Wednesday, May 5, 2010

Zim mining industry still struggling, says Chamber

Zimbabwe Business Media
Bulawayo, Zimbabwe

27 April 2010 - Severe power cuts, the unavailability of cash loans from capital lending institutions and foreign investors anxiety about the country's controversial indigenisation laws are some of the factors negatively impacting on the revival of production in Zimbabwe's mining sector, the Chamber of Mines says.

Chamber of Mines president Victor Gapare told local media that it was largely due to these and other factors that the country had still recorded a marginal increase in monthly gold output from 487.8 kilogrammes in February to 661,8 kilogrammes in March, representing a 30 per cent increase.

He said it will take time for the mines to start producing on average because of several negative factors, key among them the power crisis, a lack of operating capital and growing investor anxiety over the indigenisation law.

“The mines are suffering from severe power cuts and it is impossible to produce without power. Banks just don’t have capital to lend to mining businesses at the moment.

"Even equity investors are hesitant about investing in the country at the moment as they await finalisation of indigenisation and economic empowerment matters,” Gapare said.

However, Gapare said the March increase was so far the highest the country had recorded after the January and February records and could be attributed to the slow build up of production capacity at some mines around the country.

“Production for March is the highest monthly production recorded for the year to date. This is attributed to continuous investment in rebuilding production capacities. This investment is from revenues generated from production.”

Mines and Mining Development minister Obert Mpofu told The Business Diary that unlike the manufacturing sector which got a US$500 million bail-out loan from state coffers, government has no immediate rescue plan for the mining sector.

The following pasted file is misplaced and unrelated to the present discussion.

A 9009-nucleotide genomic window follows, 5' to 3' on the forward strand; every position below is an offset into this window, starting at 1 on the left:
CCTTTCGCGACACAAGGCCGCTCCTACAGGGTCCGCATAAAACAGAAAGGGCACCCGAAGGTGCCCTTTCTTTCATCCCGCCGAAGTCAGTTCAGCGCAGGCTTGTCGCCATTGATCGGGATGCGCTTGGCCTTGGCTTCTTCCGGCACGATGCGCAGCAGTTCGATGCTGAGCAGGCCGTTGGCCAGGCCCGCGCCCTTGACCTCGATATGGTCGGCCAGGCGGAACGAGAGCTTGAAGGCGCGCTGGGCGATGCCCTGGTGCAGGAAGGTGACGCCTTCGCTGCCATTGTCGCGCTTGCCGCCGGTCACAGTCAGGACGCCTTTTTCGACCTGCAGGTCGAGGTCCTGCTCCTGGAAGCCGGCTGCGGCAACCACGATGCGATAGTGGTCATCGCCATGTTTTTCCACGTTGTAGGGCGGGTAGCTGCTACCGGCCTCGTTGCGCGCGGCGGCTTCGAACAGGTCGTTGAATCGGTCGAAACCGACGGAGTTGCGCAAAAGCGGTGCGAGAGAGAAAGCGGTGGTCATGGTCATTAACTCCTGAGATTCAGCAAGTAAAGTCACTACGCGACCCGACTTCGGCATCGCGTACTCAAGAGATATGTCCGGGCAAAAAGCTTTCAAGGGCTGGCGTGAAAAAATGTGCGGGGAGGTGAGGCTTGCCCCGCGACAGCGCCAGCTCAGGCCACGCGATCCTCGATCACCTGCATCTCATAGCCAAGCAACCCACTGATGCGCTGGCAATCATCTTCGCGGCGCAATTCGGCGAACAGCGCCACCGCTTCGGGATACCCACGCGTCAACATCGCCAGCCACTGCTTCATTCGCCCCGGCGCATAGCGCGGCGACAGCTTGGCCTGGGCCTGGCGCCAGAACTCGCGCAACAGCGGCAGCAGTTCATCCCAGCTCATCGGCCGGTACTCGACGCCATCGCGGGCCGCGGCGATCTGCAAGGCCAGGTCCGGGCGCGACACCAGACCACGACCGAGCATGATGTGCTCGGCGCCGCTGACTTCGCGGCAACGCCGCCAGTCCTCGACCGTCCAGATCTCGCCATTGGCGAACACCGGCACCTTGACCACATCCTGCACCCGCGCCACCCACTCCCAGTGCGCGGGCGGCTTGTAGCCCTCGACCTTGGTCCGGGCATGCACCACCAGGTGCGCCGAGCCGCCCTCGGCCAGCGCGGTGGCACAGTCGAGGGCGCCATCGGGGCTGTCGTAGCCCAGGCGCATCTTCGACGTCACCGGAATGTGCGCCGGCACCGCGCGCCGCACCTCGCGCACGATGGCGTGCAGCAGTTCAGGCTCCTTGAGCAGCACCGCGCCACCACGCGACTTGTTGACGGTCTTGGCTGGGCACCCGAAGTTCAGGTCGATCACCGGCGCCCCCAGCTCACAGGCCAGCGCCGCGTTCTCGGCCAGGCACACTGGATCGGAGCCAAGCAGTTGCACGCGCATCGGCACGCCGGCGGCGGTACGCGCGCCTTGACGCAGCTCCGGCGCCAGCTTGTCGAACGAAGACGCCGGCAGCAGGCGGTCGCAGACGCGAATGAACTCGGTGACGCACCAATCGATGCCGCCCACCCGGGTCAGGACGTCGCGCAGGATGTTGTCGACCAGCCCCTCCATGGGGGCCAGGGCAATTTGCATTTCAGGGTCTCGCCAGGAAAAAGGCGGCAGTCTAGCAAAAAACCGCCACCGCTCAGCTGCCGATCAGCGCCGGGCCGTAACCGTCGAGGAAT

"The mining sector should be able to solve some of the cash problems they face progressively. Of course, there are such issues as power, for which government is responsible. We have many plans for the revival of power stations and the capitalisation of the operational ones.

"But again these are facing funding problems, so there is no easy way out except to work out things progressively as the state accumulates enough capital to fund its power generation project," Mpofu says.

The Bankers Association of Zimbabwe (BAZ) has stated that financial institutions are not yet ready to give out the long term capital needed by mining houses and industry because they are in a liquidity crisis on their own.

Analysts say the country's growing political and investment risk ratings can be attributed to political undercurrents, particularly the writing of a new consititution, which process should be followed by elections in which the parties in the unity government will turn against each other in a potentially disastrous fight for political survival.

"Banks are still in a crisis but not so much that they cant lend. But in every bank, all risk analysts tell you that it is not yet time to lend on the long-term because, as provided for in the Global Political Agreement that brought about the unity government, Zimbabwe will hold elections upon the conclusion of the current constitution-making process.

"President Robert Mugabe has already said that elections will take place regardless of whether the country fails or suceeds in crafting the new constitution.

"So that means elections within the next 24 or so months and we all know what an economic disaster elections have always been for this country. The red banner is out, and the banks have seen it," said Nyoni, an economic analyst from the National University of Science and Technology (NUST) in Bulawayo.

Zimbabwe is struggling to increase gold output to at least 10 000 kilogrammes annually in order to be readmitted to the London Bullion market. In 2008, the country recorded the lowest output of 3 100 kilogrammes as the majority of the country's mines closed down because of the economic crisis. Last year, there was a marginal increase in output to 4 2 00 kilogrammes.


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